Dunsfold Aerodrome immediately went on to a war-footing. The three Harriers based at Dunsfold for trails were commandeered and one was to be seen on HMS Hermes ski-jump as it sailed from Portsmouth. (65)  Dunsfold went on to double-shift working to modify Harriers and Sea Harriers for air combat and ground attack roles in the South Atlantic and played a crucial role in ensuring that the Royal Navy was in a position to send a second Sea Harrier- equipped carrier to the Falklands, though the conflict ended before this was necessary. (66)  Dunsfold test pilot Taylor Scott volunteered to return to the Royal Navy to help form and train an additional Sea Harrier squadron, 809. (67) It is reported that 42 Harriers and Sea Harriers were deployed. (68)  BAe comments “The usage in the Falklands was probably the most high profile and important success recorded” as “it was the only fixed-wing fighter available to protect the British Task Force.”(69) Sea Harriers shot down at least 28 Argentinian aircraft, without loss in air-to-air combat (although there were losses on the ground). The Harrier was vital in winning this conflict.(70)  When reporter Brian Hanrahan worked around the reporting restrictions by saying, “I counted them all out, and I counted them all back”, he was counting Harriers. (71) As a result of this success, the British Government immediately ordered more Sea Harriers.(72)

Harriers were also important in the 1990-91 Gulf War and in NATO’s action in Kosovo in 1999 and elsewhere.(73)

Economic impact

 The Harrier – technically the AV-8A – made export history when 112 were sold to the US Marine Corps (USMC) in 1971. (This was the first time the US had bought a foreign built military aircraft since the First World War.) They had to be freighted to the US, which meant that large cargo carriers had to land at Dunsfold. (74)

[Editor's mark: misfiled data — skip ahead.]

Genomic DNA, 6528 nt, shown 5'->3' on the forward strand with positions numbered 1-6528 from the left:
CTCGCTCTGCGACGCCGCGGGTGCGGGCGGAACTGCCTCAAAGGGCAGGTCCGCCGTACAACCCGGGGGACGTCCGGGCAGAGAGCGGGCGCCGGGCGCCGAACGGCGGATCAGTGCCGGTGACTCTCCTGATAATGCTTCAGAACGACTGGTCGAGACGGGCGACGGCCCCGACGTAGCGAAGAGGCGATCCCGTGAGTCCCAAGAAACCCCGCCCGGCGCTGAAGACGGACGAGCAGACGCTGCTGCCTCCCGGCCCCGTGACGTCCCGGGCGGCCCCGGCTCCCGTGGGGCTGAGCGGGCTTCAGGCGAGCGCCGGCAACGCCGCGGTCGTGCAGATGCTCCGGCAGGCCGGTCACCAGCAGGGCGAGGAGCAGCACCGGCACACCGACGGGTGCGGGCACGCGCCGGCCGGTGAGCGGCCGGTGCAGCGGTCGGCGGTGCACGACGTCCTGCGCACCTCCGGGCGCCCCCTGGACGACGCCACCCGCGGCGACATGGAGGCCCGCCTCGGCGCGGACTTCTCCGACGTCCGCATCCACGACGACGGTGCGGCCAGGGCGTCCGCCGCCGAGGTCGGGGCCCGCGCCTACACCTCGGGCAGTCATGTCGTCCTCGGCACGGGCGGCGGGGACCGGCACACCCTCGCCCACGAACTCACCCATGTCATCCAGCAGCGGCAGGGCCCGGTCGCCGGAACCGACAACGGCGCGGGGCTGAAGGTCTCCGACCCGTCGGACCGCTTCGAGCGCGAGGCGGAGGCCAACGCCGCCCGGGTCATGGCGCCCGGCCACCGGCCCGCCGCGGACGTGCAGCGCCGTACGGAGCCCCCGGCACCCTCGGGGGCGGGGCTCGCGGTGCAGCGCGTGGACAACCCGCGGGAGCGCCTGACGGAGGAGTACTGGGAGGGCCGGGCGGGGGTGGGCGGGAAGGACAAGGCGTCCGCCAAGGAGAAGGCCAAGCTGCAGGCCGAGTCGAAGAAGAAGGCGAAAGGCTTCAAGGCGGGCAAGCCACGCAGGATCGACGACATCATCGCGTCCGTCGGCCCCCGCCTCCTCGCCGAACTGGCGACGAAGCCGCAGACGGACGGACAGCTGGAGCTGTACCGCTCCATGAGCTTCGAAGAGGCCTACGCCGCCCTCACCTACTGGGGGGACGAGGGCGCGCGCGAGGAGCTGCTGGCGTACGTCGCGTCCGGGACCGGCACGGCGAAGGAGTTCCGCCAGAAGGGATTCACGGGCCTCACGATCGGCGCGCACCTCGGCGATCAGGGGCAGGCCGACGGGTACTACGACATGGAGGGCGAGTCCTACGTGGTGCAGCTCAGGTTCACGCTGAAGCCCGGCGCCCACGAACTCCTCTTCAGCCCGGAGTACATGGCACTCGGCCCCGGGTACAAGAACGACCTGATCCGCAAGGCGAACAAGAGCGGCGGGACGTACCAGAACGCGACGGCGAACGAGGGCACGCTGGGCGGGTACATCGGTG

The Harrier II, a follow-on to the AV-8A, was designed by McDonnell-Douglas in St Louis USA with Hawker Siddeley Aviation/BAe, and was built on a roughly 50-50 work share basis by the two companies. Dunsfold built the centre and rear fuselages and reaction control systems for all the aircraft delivered, and McDonald-Douglas built all the wings and front fuselages. These items were shipped across the Atlantic for final assembly as the RAF Harrier GR5/7 at Dunsfold and as the AV-8B for the USMC at St Louis. (75)

Manufacturing of the Sea Harrier ceased in 1998 with the last aircraft retiring from the Royal Navy in 2006 and from the RAF in 2011 (76).The Sea Harrier was in service with the Indian Navy until 2016 and the AV-8B remains in service in the USMC; and in the Spanish and Italian navies in 2017 (77).


It is claimed that 278 Hawker Siddeley Harriers (78) were produced, plus 111 Sea Harriers79, 347 AV-8As80, and 143 Harrier IIs (81). That comes to 879. Costs are difficult to come by but it is suggested it could be of the order of $24-30 million (£19,000,000 – 24,000,000) each. (82)